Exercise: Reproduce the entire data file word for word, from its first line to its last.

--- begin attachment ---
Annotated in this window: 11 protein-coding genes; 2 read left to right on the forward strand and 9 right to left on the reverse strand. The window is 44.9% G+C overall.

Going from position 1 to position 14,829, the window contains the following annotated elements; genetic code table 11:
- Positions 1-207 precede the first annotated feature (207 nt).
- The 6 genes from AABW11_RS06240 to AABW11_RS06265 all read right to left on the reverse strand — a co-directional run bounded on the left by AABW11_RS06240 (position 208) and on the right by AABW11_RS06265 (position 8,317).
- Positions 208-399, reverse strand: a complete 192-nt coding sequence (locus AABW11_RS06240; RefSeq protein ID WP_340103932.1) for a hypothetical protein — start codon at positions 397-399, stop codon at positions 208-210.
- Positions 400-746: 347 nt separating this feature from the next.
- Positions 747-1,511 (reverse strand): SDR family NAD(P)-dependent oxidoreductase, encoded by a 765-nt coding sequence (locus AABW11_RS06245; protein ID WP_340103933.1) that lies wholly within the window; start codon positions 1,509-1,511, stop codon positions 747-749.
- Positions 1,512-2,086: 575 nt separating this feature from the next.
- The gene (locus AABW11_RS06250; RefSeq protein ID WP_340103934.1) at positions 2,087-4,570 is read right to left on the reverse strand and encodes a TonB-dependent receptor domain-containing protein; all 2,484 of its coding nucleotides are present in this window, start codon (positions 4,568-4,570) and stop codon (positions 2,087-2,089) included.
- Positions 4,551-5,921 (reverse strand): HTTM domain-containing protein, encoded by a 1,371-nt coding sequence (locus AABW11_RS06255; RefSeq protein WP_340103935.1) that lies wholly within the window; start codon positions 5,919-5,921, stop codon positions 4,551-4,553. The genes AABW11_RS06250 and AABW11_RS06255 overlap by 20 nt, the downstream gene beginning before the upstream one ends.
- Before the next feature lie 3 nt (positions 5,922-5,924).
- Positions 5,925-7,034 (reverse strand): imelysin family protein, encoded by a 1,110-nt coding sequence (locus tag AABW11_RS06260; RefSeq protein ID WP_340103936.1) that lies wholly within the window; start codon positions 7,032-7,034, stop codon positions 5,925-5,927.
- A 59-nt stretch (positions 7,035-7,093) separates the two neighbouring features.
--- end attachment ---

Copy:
Annotated in this window: 11 protein-coding genes; 2 read left to right on the forward strand and 9 right to left on the reverse strand. The window is 44.9% G+C overall.

Going from position 1 to position 14,829, the window contains the following annotated elements; genetic code table 11:
- Positions 1-207 precede the first annotated feature (207 nt).
- The 6 genes from AABW11_RS06240 to AABW11_RS06265 all read right to left on the reverse strand — a co-directional run bounded on the left by AABW11_RS06240 (position 208) and on the right by AABW11_RS06265 (position 8,317).
- Positions 208-399, reverse strand: a complete 192-nt coding sequence (locus AABW11_RS06240; RefSeq protein ID WP_340103932.1) for a hypothetical protein — start codon at positions 397-399, stop codon at positions 208-210.
- Positions 400-746: 347 nt separating this feature from the next.
- Positions 747-1,511 (reverse strand): SDR family NAD(P)-dependent oxidoreductase, encoded by a 765-nt coding sequence (locus AABW11_RS06245; protein ID WP_340103933.1) that lies wholly within the window; start codon positions 1,509-1,511, stop codon positions 747-749.
- Positions 1,512-2,086: 575 nt separating this feature from the next.
- The gene (locus AABW11_RS06250; RefSeq protein ID WP_340103934.1) at positions 2,087-4,570 is read right to left on the reverse strand and encodes a TonB-dependent receptor domain-containing protein; all 2,484 of its coding nucleotides are present in this window, start codon (positions 4,568-4,570) and stop codon (positions 2,087-2,089) included.
- Positions 4,551-5,921 (reverse strand): HTTM domain-containing protein, encoded by a 1,371-nt coding sequence (locus AABW11_RS06255; RefSeq protein WP_340103935.1) that lies wholly within the window; start codon positions 5,919-5,921, stop codon positions 4,551-4,553. The genes AABW11_RS06250 and AABW11_RS06255 overlap by 20 nt, the downstream gene beginning before the upstream one ends.
- Before the next feature lie 3 nt (positions 5,922-5,924).
- Positions 5,925-7,034 (reverse strand): imelysin family protein, encoded by a 1,110-nt coding sequence (locus tag AABW11_RS06260; RefSeq protein ID WP_340103936.1) that lies wholly within the window; start codon positions 7,032-7,034, stop codon positions 5,925-5,927.
- A 59-nt stretch (positions 7,035-7,093) separates the two neighbouring features.